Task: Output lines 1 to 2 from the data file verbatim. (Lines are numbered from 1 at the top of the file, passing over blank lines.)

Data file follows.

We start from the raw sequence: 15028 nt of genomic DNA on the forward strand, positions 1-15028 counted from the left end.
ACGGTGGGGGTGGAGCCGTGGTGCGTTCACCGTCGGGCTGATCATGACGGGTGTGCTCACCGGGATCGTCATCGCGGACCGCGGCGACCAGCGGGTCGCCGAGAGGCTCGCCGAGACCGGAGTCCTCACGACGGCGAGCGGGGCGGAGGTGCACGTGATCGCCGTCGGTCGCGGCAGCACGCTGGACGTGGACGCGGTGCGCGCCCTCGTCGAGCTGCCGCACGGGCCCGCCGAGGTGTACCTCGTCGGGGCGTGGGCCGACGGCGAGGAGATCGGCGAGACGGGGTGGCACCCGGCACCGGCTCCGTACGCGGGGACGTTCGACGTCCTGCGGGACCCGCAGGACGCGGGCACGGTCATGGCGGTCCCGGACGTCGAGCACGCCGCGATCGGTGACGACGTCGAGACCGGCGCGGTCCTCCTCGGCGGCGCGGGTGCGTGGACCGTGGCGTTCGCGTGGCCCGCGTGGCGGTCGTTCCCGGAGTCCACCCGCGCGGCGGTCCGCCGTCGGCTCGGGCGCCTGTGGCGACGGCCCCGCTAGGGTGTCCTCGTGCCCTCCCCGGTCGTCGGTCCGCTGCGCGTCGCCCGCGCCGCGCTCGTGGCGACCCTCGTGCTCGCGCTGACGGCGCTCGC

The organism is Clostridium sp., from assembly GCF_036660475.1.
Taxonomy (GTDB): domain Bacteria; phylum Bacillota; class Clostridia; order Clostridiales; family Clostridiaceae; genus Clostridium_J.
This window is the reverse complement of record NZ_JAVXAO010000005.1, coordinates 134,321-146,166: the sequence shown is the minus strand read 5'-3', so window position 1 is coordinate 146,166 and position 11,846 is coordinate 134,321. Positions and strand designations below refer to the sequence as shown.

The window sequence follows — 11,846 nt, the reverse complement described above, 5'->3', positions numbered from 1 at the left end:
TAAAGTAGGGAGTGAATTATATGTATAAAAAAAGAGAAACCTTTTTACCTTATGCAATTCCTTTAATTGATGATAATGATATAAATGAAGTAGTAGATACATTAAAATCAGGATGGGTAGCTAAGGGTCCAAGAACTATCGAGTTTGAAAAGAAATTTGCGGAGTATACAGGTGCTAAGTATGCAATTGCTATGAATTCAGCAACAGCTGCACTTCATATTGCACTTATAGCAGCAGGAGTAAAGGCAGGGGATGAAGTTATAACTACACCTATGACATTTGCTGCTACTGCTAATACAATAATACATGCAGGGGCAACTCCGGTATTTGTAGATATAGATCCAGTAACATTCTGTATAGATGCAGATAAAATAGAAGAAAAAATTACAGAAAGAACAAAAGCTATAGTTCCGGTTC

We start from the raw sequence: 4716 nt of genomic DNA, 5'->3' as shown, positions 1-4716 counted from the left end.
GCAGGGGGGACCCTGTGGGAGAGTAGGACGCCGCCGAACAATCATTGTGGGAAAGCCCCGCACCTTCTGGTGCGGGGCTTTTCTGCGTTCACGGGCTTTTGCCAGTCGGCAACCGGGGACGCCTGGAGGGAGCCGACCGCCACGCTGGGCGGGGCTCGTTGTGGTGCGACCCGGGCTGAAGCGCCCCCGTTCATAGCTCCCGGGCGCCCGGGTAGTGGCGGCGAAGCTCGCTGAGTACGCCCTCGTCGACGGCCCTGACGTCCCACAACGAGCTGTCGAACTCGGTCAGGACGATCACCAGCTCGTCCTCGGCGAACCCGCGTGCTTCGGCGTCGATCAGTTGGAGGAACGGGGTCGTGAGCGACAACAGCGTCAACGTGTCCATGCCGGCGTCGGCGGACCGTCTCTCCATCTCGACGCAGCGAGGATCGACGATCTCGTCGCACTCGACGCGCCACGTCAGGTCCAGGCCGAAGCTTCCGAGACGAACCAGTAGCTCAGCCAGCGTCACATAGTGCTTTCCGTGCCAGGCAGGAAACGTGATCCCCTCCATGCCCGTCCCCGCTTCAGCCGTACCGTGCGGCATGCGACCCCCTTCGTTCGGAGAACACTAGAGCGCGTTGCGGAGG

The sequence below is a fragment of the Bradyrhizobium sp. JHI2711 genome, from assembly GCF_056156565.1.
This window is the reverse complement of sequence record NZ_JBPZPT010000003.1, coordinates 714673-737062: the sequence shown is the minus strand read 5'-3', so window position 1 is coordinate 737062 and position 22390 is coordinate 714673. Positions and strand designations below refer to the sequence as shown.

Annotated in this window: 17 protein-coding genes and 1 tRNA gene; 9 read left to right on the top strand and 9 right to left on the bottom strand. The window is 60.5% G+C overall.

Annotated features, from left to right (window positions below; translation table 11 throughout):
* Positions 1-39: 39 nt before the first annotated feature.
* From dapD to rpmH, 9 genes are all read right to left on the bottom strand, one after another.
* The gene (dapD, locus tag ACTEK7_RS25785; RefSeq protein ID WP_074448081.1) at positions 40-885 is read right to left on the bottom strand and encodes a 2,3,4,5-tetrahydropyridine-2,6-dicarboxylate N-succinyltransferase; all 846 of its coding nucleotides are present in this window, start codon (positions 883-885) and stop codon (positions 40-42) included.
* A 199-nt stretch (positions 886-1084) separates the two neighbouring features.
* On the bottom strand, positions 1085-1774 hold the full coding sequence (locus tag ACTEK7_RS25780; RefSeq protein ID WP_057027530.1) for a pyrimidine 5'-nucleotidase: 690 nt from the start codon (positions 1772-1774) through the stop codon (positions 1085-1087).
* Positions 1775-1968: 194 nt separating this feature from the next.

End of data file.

We start from the raw sequence: 15028 nt of genomic DNA on the forward strand, positions 1-15028 counted from the left end.
ACGGTGGGGGTGGAGCCGTGGTGCGTTCACCGTCGGGCTGATCATGACGGGTGTGCTCACCGGGATCGTCATCGCGGACCGCGGCGACCAGCGGGTCGCCGAGAGGCTCGCCGAGACCGGAGTCCTCACGACGGCGAGCGGGGCGGAGGTGCACGTGATCGCCGTCGGTCGCGGCAGCACGCTGGACGTGGACGCGGTGCGCGCCCTCGTCGAGCTGCCGCACGGGCCCGCCGAGGTGTACCTCGTCGGGGCGTGGGCCGACGGCGAGGAGATCGGCGAGACGGGGTGGCACCCGGCACCGGCTCCGTACGCGGGGACGTTCGACGTCCTGCGGGACCCGCAGGACGCGGGCACGGTCATGGCGGTCCCGGACGTCGAGCACGCCGCGATCGGTGACGACGTCGAGACCGGCGCGGTCCTCCTCGGCGGCGCGGGTGCGTGGACCGTGGCGTTCGCGTGGCCCGCGTGGCGGTCGTTCCCGGAGTCCACCCGCGCGGCGGTCCGCCGTCGGCTCGGGCGCCTGTGGCGACGGCCCCGCTAGGGTGTCCTCGTGCCCTCCCCGGTCGTCGGTCCGCTGCGCGTCGCCCGCGCCGCGCTCGTGGCGACCCTCGTGCTCGCGCTGACGGCGCTCGC